As we mentioned last week, the housing market in the United States (and in other countries, as well) is essentially in free-fall. More evidence of that was released last week, including existing home sales being significantly lower for this time of year, the lowest read (excluding the brief Covid shut-down in 2020) since 2008.
2008 was the year our last major recession occurred, and housing was a leading indicator then, as well.
The reason for this decline is very easy to understand: home prices ballooned in the last 2.5 years due not so much to increasing demand (though that remains strong), but to the massive infusion of money into our economy from the government spending programs related to Covid-19: in the United States, it was repeated stimulus checks sent to consumers and a massive amount of forgivable business loans (“PPP”). All of that money was printed out of thin air (as opposed to being created through productive industry) and was instantly available in the economy. When you have lots of new dollars chasing the same number of goods and services, including houses, the prices naturally increased.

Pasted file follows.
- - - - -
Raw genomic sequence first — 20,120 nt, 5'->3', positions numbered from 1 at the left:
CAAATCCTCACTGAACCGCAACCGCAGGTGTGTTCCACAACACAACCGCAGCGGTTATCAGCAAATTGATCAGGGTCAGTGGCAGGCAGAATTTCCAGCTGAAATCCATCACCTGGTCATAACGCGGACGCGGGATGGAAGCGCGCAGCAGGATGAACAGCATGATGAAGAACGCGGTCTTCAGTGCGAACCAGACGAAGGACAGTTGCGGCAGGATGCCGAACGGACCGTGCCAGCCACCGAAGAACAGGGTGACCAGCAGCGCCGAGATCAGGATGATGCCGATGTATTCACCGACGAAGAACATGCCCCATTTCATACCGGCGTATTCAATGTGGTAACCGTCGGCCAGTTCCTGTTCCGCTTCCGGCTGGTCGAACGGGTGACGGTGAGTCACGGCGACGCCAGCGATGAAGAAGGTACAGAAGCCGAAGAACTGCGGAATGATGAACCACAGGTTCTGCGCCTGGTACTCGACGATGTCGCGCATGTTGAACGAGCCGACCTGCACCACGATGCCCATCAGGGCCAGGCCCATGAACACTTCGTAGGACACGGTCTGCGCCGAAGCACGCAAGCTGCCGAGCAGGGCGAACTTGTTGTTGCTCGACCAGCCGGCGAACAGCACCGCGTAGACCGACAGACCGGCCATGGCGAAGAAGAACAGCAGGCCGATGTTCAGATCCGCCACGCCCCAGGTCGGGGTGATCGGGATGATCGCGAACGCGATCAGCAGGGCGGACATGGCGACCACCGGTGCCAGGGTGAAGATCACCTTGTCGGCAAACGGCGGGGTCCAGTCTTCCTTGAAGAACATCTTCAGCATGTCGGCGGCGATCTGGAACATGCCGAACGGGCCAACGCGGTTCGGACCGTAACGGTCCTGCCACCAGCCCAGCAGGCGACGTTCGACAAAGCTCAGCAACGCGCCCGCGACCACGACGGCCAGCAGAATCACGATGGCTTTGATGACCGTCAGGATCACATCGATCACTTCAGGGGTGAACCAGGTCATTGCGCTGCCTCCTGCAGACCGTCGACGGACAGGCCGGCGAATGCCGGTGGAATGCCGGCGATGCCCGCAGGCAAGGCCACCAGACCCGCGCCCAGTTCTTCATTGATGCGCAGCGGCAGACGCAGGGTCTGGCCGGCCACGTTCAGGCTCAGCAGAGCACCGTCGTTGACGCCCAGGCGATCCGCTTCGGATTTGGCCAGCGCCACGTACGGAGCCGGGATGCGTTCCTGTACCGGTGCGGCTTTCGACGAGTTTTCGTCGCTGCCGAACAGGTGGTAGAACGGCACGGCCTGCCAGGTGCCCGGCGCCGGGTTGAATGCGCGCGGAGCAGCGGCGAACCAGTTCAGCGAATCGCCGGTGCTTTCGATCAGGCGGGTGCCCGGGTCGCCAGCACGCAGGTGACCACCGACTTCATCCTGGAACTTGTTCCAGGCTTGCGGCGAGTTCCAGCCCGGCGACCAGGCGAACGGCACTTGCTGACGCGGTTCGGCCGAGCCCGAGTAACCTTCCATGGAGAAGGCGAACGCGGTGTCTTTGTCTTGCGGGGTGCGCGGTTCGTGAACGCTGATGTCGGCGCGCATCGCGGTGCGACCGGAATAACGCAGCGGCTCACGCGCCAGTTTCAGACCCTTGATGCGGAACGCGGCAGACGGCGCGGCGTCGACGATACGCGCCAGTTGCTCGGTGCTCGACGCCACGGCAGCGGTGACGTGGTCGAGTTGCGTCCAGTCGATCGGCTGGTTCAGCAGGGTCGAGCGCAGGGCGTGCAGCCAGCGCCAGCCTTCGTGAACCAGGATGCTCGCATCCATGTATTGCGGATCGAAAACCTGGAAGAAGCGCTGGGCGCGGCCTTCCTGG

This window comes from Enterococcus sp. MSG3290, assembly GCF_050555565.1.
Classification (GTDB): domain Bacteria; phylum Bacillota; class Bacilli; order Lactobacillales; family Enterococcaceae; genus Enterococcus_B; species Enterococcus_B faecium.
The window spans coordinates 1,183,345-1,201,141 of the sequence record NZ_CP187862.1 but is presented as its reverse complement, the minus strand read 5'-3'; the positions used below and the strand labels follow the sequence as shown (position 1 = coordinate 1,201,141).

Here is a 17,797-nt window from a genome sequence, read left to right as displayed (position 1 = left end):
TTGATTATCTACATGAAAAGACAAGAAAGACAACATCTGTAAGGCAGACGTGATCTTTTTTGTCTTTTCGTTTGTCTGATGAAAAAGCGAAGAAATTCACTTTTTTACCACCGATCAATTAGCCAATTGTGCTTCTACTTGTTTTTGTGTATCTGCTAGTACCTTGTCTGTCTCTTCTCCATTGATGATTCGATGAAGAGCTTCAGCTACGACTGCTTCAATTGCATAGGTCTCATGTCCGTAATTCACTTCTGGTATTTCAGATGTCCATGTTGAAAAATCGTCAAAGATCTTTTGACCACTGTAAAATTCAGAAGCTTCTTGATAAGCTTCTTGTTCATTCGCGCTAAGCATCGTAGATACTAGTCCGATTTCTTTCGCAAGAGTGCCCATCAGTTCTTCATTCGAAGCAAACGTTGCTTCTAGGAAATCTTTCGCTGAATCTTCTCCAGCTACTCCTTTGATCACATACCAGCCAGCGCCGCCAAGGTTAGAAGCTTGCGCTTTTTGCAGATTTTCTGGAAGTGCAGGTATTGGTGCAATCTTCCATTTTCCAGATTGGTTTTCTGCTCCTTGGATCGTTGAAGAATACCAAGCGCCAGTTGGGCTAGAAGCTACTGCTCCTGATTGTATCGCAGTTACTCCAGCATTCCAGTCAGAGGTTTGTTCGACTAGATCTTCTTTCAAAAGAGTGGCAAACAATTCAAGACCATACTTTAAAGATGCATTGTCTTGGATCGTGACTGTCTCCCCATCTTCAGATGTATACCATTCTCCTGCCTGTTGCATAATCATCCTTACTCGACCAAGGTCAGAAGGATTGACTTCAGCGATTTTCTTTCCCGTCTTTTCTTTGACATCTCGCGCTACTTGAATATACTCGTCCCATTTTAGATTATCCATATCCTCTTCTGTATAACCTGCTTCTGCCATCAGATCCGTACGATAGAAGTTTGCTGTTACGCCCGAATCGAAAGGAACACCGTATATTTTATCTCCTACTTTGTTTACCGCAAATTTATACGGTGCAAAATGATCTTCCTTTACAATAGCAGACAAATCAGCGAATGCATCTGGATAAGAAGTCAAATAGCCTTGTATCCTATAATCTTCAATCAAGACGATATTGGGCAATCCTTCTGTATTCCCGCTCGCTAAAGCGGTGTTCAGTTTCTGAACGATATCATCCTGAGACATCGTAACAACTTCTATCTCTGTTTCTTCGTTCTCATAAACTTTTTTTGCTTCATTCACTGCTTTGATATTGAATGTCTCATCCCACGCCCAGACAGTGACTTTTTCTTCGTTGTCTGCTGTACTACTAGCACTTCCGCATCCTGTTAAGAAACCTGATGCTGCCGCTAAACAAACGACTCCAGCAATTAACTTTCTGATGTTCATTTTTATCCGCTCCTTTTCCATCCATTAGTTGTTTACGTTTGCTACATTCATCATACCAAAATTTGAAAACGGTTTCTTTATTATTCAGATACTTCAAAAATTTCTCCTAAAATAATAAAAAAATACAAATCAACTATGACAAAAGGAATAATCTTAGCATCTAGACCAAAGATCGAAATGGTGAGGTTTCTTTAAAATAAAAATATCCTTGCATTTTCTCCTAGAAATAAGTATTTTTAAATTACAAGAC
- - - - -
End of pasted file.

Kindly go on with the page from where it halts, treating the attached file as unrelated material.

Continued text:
Adding to this perfect storm of too much money, the Federal Reserve lowered interest rates to 0% for banks and the government to borrow during Covid, and kept those rates artificially low all the way to March of this year. This “Fed Funds Rate” is the basis for the entire spectrum (we call it the “yield curve”) of interest rates for all borrowing in the country, including home mortgages. In 2020, we saw the interest rate for 30-year mortgages drop to almost 2%.
Combine huge sums of “free” money with record-low interest rates, and the average family could afford a MUCH more expensive house than they could before the pandemic.
That is the basis of today’s problem. In response to the inevitable inflation that followed such (in our opinion) foolish “free money” policies of the last few years, the Federal Reserve has now significantly increased the borrowing rates, raising mortgages from approximately 3% in January of 2020, to almost 8% today.
If you combine the high home prices sellers are asking for, with the average rate of a new home loan, houses have now become the least affordable at any time in U.S. history. It now takes an income of over $107,000 to afford the average home in the United States: